• Do you have enough lights and are they bright enough? You might be able to use brighter bulbs in your existing light fittings or have an additional lamp beside your armchair or at the bedside.  Every little helps.

Picture 1

 ….. and dark

Getting a good night’s sleep can be a problem and this can be due to lots of different reasons.  Keeping track of day and night so your body knows when it is time to go to bed and when its time to get up can be difficult.

  • Having a dark bedroom (with thick or black out curtains) can help you get to sleep and stay asleep especially in the summer months.
  • Shutting your curtains when it’s dark outside can also help as some people find the reflections on the window are distracting or even upsetting.


  1. Using contrast to help

Contrast can help to make important things more visible.  If you aren’t sure if there is a good contrast then try taking a black and white photograph and see if the object is clear in the picture.

Here are a few items to consider if the contrast is good enough:

  • Does the toilet seat or chair contrast with the floor?
  • Do your plates contrast with the table surface/table cloth?
  • Is the banister a contrasting colour to the wall?

You don’t always need to spend lots of money on increasing the contrast.

  • A replacement toilet seat in a different colour can be purchased at a reasonable cost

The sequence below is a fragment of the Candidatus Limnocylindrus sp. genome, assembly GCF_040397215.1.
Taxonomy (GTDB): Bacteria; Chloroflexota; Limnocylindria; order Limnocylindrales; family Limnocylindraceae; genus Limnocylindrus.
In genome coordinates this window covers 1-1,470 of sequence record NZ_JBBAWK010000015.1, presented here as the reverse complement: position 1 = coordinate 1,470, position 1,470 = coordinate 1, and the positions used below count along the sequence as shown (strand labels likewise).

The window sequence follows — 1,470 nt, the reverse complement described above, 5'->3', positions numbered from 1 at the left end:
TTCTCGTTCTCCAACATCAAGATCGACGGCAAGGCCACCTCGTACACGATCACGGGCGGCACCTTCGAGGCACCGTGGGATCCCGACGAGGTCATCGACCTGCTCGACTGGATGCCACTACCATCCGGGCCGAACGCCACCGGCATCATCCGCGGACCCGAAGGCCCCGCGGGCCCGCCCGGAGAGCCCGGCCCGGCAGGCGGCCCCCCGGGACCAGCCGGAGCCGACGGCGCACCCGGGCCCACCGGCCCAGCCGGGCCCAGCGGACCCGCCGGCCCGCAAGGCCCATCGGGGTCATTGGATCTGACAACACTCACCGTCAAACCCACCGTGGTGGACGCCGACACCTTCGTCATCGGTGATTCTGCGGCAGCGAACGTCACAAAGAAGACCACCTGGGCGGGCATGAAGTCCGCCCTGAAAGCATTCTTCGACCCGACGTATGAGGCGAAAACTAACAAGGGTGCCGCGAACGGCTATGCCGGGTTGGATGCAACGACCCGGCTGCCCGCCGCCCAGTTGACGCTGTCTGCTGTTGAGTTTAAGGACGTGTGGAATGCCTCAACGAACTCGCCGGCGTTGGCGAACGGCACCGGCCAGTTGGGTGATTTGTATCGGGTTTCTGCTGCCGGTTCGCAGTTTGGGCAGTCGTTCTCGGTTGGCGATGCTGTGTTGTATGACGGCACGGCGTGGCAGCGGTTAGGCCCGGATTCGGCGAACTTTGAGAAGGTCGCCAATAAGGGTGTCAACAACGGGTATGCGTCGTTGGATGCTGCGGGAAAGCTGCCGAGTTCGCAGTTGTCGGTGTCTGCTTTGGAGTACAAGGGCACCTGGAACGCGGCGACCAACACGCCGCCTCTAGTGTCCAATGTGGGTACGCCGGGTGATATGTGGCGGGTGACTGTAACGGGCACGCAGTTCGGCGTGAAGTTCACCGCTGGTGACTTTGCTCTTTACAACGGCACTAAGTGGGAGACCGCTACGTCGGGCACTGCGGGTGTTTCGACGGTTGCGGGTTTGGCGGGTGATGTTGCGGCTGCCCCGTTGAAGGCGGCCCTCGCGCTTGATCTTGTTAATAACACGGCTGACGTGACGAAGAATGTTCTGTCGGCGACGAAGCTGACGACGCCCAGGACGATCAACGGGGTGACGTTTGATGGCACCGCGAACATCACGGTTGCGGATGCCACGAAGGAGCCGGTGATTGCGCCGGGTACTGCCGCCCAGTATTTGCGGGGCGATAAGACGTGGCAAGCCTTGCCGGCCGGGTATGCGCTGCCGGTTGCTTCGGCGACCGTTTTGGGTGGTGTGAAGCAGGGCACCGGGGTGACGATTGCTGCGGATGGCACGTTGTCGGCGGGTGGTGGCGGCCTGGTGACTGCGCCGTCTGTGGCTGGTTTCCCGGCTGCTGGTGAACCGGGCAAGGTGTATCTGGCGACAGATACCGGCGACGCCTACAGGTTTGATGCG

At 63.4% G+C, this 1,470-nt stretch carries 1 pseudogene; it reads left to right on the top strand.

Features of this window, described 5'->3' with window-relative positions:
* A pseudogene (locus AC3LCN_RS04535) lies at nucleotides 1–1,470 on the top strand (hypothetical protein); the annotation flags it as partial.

• Rather than replacing all your plates, maybe a coloured table cloth or place mat would be a cheaper option.
  • A new chair or carpet would be expensive but a coloured throw could help without spending so much money.

Picture 2

  1. “A place for everything and everything in its place”

I found the best solutions were usually personal to the individual and used existing habits and routines.  Here are just a few of the strategies that I have learned from people with dementia:

  • Keeping keys on a hook near the door and a sign on the inside of the door as a reminder.
  • Having an extendable key ring “clipped” onto your handbag so it is always attached.
  • Keeping a special bowl/box with “essential items” for tasks in that place e.g. a pair of glasses and the remote control next to where you watch television.
  • Using labels (might have a picture as well as the words) on cupboards or drawers where commonly used items are stored
  • Recognising that sometimes things will be misplaced so having a few spares (e.g. keys, reading glasses) to hand to reduce stress when this happens.

Picture 3

This has just been a small selection of ideas.  It would be great to hear how other people have made changes at home to make living with dementia in daily life easier.

If you have any other hints and tips it would be great if you could share them in a comments section?

Jenny ReidJenny Reid
AHP Dementia Consultant (NHS Lothian)

My role involves raising awareness of the contribution AHPs make to helping people with dementia, their families and carers live well and supporting AHP service development, education and evaluation.  The national remit of my role includes producing the Dementia AHPproaches newsletter, leading a national pilot of the Tailored Activity Programme and supporting AHPs in the development of early interventions and supported self management for people living with dementia, their families and carers.